People hold signs as a group of supervisors announce “Mental Health SF,” a ballot initiative for the November 2019 election to reform mental health care at City Hall on Tuesday, May 28, 2019. (Kevin N. Hume/S.F. Examiner)

Voters could be asked to approve massive expansion of mental health, substance abuse services

Proposed ballot measure seeks to address lack of options for those seeking treatment

San Francisco voters could be asked to vote this November on whether to expand and improve the coordination of mental health and substance services to ensure people receive the care they need without delay.

The effort to launch Mental Health SF through a ballot measure was announced Tuesday at a rally by Supervisors Hillary Ronen and Matt Haney. It has picked up the support of at least three other colleagues, including board president Norman Yee and Supervisors Gordon Mar and Shamann Walton.

One of the main cornerstones of the measure is the creation of a Mental Health Service Center, possibly at San Francisco General Hospital, that would be open around the clock.

“Mental Health SF will create a 24 hour, 7-day a week center that will offer immediate care to any San Franciscan that needs it,” Ronen said at the rally. “It doesn’t matter how severe your mental illness or substance use illness is. It doesn’t matter what your insurance status is. If you need help, we will provide it.”

Ronen said the center would provide access to a psychologist or a psychiatric nurse, medication and case management services along with a “mobile outreach team to bring people in that are suffering on our streets.”

The measure would create an Office of Coordinated Care “to oversee the seamless delivery” of the program’s services and that it is “accountable and proactive in how it delivers care.”

The program would also expand services.

“We have a big problem in our city that our everybody knows about. We have thousands of people who are suffering — many of them on our streets but not all on our streets — from mental illness, from substance abuse and they are not getting the care that they need and deserve,” Haney said. “Right now we have a system that is disconnected and disjointed.”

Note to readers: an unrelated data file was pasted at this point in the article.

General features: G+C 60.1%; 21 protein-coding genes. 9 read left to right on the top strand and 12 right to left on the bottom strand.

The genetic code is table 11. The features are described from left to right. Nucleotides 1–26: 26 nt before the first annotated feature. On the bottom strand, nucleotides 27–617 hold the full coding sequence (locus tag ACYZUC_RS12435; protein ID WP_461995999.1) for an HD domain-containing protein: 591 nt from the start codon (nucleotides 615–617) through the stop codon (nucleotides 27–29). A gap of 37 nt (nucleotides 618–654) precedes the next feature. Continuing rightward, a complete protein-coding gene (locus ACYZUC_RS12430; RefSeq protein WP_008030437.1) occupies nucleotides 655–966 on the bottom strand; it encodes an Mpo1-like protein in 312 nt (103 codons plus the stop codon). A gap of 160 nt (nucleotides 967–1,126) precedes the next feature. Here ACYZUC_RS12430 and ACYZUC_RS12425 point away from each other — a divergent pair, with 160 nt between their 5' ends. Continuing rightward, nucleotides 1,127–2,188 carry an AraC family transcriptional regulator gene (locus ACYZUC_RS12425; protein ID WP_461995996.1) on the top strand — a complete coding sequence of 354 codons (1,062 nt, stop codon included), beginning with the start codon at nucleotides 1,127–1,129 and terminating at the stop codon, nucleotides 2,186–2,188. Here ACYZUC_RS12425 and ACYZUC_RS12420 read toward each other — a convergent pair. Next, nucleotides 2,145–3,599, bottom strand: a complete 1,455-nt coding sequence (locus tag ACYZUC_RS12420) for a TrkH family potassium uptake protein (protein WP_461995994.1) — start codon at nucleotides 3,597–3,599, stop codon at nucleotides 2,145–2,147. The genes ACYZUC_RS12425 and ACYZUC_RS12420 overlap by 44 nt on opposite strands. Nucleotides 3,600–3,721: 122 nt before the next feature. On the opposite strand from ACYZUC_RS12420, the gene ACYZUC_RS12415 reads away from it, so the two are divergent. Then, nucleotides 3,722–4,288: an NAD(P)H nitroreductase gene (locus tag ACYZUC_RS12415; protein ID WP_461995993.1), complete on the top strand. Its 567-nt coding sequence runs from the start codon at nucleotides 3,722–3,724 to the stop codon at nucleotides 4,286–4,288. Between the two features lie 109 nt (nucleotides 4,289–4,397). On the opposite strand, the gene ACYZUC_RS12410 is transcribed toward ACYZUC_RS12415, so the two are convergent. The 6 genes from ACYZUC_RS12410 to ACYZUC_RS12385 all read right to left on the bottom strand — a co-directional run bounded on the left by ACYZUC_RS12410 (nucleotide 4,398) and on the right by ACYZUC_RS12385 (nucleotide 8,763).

The measure does not include specifics of how services will be expanded. Those details will be spelled out by an 11-member Mental Health Working Group that would start meeting by April 1, 2020 and submit final recommendations to the board.

“Mental Health SF shall provide mental health services, substance use treatment and psychiatric medications to every San Franciscan who does not have appropriate and timely access to care,” a draft of the measure says.

The measure also does not include any new funding mechanism to pay for the expansion of services. Backers say they plan to place on the March 2020 ballot a surcharge, or “Excessive CEO Salary Tax,” on the gross receipts of companies whose CEOs earn at least 100 times more than their median workers. This tax measure could potentially generate up to $80 million annually.

Mayor London Breed’s spokesperson Jeff Cretan said the mayor hasn’t yet reviewed the proposal and declined to comment on it.

A Bay Area business group questioned the funding proposal.

“If you want stable, reliable funding for mental health services it seems odd to pursue a source of revenue that is inherently volatile,” said Rufus Jeffris, a spokesman for the Bay Area Council, in an email. “And before asking voters to approve yet another tax that discourages jobs and investment, it might make more sense to examine the complex reasons for why so many experts seem to think our mental health system is completely broken. Is money the real problem?”

The shortfalls in the existing mental health system have come under increased scrutiny in a series of Board of Supervisors committee hearings at a time when there is increased political pressure for elected officials to address those living on the streets with apparent signs of substance use and mental illness.

The draft measure identifies some of the system’s inadequacies. “While the city has 24,500 people who inject drugs, it only has 267 treatment beds available with an additional 68 beds for those who struggle with mental illness,” the measure says.

It also notes that patients released from 5150 emergency psychiatric holds “often face wait times when seeking housing options,” in some cases up to seven months.

The proposal comes as Breed is advocating for an expansion of conservatorship, or judge-ordered treatment, to include those who are held on eight 5150 psychiatric holds in a year and have both substance abuse issues and mental illness.

Breed’s proposal is opposed by homeless and disability advocates who oppose coercive treatment and instead call for adequate voluntary services. These same advocates showed up to support Mental Health SF.

The full board will vote on Breed’s conservatorship proposal June 4.

Breed also in April hired Dr. Anton Nigusse Bland to serve as The City’s first Director of Mental Health Reform. However the ballot measure would ensure the board and nonprofits who provide health services have a greater say over the changes to improve the overall system.

Backers say the expansion of services will cost an estimated additional $40 million a year, an estimate based on the cost of existing services provided by nonprofits backing the effort. The Department of Public Health’s Behavioral Health Services currently spends $370 million annually on mental health and substance use services, treating more than 30,000 patients.

The measure is expected to be officially introduced next week. It could end up on the ballot if it gets at least six votes by the 11-member board or through four signatures of board members.

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